The Blackbaud Data Attack: Should The Company Have Paid Ransom?

Blackbaud, a cloud software company that serves universities and other non-profit institutions, is being criticized for paying a ransom to cyber criminals to delete data they accessed in a ransomware attack.

“Funding cybercriminals in this way has many consequences: they may come back later knowing you have a willingness to pay, it may encourage others to attack, and notably it funds this bad actor to launch an attack on the next victim,” writes Tony Anscombe on We Live Security.

The extent of the exposure is not yet clear. 

“The cybercriminal did not access credit card information, bank account information, or social security numbers,” Blackbaud says in its statement on the incident. 

Presumably, that leaves names, email addresses and other personally identifiable information.

Nor did the episodeinvolve solutions in our public cloud environment (Microsoft Azure, Amazon Web Services), nor did it involve the majority of our self-hosted environment,” Blackbaud asserts. 

Britain's National Trust reports that the affected data includes name, date of birth, gender, address and contact details, according to Info Security.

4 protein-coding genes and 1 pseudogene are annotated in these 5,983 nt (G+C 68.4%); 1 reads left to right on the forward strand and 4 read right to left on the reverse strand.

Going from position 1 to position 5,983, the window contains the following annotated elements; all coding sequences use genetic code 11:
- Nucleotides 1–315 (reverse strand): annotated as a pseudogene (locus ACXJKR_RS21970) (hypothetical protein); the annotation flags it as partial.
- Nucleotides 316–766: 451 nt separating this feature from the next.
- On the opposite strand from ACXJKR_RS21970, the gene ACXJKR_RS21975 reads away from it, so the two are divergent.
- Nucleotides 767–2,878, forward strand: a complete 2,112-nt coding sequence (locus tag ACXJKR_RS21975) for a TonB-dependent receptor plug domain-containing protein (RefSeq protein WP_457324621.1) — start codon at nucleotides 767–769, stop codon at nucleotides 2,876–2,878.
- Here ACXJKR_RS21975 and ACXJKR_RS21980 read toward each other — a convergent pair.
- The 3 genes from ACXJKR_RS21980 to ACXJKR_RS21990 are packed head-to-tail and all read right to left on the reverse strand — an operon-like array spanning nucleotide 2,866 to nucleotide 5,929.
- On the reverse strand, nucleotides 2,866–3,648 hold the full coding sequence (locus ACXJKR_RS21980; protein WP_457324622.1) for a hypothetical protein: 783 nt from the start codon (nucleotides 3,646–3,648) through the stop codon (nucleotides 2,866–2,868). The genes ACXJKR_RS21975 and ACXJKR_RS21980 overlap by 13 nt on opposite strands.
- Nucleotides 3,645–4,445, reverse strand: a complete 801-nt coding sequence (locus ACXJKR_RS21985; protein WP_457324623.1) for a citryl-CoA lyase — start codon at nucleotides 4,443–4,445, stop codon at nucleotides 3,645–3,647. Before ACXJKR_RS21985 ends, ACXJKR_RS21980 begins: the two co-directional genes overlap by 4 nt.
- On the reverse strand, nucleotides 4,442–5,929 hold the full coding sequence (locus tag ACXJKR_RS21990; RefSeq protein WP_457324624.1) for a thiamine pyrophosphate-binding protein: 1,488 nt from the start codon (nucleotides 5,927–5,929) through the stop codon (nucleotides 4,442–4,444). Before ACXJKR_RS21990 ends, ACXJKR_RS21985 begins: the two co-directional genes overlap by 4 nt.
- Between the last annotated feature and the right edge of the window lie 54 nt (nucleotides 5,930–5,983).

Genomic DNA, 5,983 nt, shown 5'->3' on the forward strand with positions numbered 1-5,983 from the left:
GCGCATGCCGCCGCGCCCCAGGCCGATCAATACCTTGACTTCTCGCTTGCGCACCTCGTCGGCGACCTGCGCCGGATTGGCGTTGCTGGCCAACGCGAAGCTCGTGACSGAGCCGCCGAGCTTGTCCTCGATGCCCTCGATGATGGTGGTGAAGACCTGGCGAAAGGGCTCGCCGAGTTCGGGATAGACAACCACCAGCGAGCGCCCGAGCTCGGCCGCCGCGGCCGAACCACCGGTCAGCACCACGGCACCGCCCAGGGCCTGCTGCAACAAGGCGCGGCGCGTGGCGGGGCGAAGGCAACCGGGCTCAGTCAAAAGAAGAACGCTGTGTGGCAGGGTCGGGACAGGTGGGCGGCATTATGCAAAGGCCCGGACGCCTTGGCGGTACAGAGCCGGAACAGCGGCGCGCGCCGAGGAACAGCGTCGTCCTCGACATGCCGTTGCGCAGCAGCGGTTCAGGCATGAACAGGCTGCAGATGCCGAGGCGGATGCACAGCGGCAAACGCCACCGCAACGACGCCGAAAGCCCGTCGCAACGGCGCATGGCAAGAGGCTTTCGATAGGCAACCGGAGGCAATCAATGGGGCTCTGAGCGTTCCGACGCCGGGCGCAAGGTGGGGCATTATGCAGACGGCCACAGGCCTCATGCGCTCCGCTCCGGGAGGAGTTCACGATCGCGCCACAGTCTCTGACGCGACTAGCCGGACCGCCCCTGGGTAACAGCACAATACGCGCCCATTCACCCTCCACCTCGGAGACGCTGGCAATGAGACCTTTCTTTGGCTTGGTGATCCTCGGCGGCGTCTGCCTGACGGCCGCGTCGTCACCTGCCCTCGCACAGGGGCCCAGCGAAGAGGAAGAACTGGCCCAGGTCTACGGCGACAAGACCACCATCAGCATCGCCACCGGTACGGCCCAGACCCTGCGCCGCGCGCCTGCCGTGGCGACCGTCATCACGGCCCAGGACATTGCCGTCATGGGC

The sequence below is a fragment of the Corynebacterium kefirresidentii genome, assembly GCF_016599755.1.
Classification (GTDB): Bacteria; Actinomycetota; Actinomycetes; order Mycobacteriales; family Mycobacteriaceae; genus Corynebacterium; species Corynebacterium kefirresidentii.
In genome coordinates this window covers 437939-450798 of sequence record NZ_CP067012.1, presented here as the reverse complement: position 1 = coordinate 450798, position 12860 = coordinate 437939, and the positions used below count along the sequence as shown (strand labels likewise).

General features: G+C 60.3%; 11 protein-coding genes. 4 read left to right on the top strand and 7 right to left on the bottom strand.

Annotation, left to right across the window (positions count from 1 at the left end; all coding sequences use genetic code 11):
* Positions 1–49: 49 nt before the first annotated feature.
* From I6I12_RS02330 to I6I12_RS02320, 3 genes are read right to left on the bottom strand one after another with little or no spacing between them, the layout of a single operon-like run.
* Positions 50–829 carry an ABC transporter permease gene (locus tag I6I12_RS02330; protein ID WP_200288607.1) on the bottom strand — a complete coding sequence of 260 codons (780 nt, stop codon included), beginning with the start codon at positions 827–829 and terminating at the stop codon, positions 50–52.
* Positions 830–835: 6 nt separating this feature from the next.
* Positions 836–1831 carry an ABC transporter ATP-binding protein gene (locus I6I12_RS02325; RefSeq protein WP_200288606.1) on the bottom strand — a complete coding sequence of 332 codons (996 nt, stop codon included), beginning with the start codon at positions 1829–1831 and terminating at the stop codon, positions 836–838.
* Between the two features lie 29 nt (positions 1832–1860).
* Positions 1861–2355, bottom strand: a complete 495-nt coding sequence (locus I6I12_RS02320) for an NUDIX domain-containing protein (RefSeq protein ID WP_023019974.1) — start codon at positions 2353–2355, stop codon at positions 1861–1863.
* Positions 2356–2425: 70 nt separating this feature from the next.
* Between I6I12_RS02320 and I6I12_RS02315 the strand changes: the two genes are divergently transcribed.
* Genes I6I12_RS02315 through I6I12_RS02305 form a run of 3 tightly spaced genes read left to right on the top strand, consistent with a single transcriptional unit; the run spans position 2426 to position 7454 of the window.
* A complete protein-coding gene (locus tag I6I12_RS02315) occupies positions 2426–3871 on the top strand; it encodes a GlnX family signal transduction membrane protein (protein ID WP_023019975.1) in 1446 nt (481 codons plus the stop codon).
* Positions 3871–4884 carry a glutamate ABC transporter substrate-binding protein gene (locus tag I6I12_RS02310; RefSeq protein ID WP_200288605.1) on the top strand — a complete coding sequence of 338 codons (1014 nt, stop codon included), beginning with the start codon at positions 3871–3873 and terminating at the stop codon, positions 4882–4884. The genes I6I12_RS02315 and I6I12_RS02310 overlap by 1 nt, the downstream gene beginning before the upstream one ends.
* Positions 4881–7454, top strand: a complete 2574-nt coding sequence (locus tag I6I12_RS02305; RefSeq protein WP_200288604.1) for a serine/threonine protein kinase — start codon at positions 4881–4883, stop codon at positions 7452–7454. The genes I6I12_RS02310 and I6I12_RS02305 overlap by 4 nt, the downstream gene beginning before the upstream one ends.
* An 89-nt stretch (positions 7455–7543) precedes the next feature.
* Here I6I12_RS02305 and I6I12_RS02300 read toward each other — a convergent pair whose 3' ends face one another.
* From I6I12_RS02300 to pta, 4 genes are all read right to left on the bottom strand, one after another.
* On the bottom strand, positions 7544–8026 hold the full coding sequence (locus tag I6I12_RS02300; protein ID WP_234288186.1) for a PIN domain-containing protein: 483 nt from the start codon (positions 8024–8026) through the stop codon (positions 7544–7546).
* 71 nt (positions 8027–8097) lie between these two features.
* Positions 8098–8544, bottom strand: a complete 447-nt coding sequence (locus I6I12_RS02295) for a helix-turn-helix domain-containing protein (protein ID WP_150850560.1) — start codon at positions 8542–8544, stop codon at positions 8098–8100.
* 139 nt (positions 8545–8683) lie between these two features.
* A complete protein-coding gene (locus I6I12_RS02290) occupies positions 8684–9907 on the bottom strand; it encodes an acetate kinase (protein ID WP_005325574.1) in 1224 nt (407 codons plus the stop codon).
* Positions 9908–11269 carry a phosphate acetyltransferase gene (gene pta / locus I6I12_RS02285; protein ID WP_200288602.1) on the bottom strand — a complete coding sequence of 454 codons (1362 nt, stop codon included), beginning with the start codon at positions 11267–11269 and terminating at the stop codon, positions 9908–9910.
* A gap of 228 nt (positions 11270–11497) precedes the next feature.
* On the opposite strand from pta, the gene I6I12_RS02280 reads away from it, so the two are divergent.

The attack occurred in May. 

Blackbaud writes that after discovering the breach, its Cyber Security team and independent forensics experts and law enforcement “successfully prevented the cybercriminal from blocking our system access and fully encrypting files; and ultimately expelled them from our system.”

Prior to that lockdown, the attacked removed “a subset of data from our self-hosted environment,” it says. So the company paid. 

“Because protecting our customers’ data is our top priority, we paid the cybercriminal’s demand with confirmation that the copy they removed had been destroyed,” Blackbaud states. 

It is easy to criticize a company from the outside. One can only hope that the exposed data has been destroyed. What does Blackbaud do if it hasn’t — file a breach-of-contract suit? 

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